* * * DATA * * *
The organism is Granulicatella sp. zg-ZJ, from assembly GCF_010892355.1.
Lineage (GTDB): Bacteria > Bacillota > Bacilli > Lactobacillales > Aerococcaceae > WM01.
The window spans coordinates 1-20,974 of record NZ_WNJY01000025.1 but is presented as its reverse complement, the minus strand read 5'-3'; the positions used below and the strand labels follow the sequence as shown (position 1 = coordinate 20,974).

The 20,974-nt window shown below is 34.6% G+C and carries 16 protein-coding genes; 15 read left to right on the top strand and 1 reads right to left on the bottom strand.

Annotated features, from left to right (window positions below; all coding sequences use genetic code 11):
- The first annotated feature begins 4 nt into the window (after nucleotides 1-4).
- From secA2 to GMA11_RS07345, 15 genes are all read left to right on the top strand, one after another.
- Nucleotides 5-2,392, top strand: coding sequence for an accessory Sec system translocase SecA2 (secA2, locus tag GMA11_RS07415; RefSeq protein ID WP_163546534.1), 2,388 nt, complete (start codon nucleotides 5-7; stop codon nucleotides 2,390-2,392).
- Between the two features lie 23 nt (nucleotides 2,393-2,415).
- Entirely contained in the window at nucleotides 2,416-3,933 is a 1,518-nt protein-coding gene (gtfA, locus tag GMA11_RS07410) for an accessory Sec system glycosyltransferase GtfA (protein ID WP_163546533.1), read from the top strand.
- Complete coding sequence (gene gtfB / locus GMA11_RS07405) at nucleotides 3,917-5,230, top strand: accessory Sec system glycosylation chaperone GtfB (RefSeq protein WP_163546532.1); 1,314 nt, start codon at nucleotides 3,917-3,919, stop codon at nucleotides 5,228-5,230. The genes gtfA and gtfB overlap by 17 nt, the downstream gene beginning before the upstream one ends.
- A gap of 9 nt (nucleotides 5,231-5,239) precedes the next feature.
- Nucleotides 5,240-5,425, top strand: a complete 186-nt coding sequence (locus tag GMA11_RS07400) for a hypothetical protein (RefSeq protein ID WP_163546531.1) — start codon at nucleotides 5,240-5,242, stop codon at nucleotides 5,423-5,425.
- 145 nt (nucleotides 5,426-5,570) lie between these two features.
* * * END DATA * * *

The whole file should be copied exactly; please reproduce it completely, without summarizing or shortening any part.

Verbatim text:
The organism is Granulicatella sp. zg-ZJ, from assembly GCF_010892355.1.
Lineage (GTDB): Bacteria > Bacillota > Bacilli > Lactobacillales > Aerococcaceae > WM01.
The window spans coordinates 1-20,974 of record NZ_WNJY01000025.1 but is presented as its reverse complement, the minus strand read 5'-3'; the positions used below and the strand labels follow the sequence as shown (position 1 = coordinate 20,974).

The 20,974-nt window shown below is 34.6% G+C and carries 16 protein-coding genes; 15 read left to right on the top strand and 1 reads right to left on the bottom strand.

Annotated features, from left to right (window positions below; all coding sequences use genetic code 11):
- The first annotated feature begins 4 nt into the window (after nucleotides 1-4).
- From secA2 to GMA11_RS07345, 15 genes are all read left to right on the top strand, one after another.
- Nucleotides 5-2,392, top strand: coding sequence for an accessory Sec system translocase SecA2 (secA2, locus tag GMA11_RS07415; RefSeq protein ID WP_163546534.1), 2,388 nt, complete (start codon nucleotides 5-7; stop codon nucleotides 2,390-2,392).
- Between the two features lie 23 nt (nucleotides 2,393-2,415).
- Entirely contained in the window at nucleotides 2,416-3,933 is a 1,518-nt protein-coding gene (gtfA, locus tag GMA11_RS07410) for an accessory Sec system glycosyltransferase GtfA (protein ID WP_163546533.1), read from the top strand.
- Complete coding sequence (gene gtfB / locus GMA11_RS07405) at nucleotides 3,917-5,230, top strand: accessory Sec system glycosylation chaperone GtfB (RefSeq protein WP_163546532.1); 1,314 nt, start codon at nucleotides 3,917-3,919, stop codon at nucleotides 5,228-5,230. The genes gtfA and gtfB overlap by 17 nt, the downstream gene beginning before the upstream one ends.
- A gap of 9 nt (nucleotides 5,231-5,239) precedes the next feature.
- Nucleotides 5,240-5,425, top strand: a complete 186-nt coding sequence (locus tag GMA11_RS07400) for a hypothetical protein (RefSeq protein ID WP_163546531.1) — start codon at nucleotides 5,240-5,242, stop codon at nucleotides 5,423-5,425.
- 145 nt (nucleotides 5,426-5,570) lie between these two features.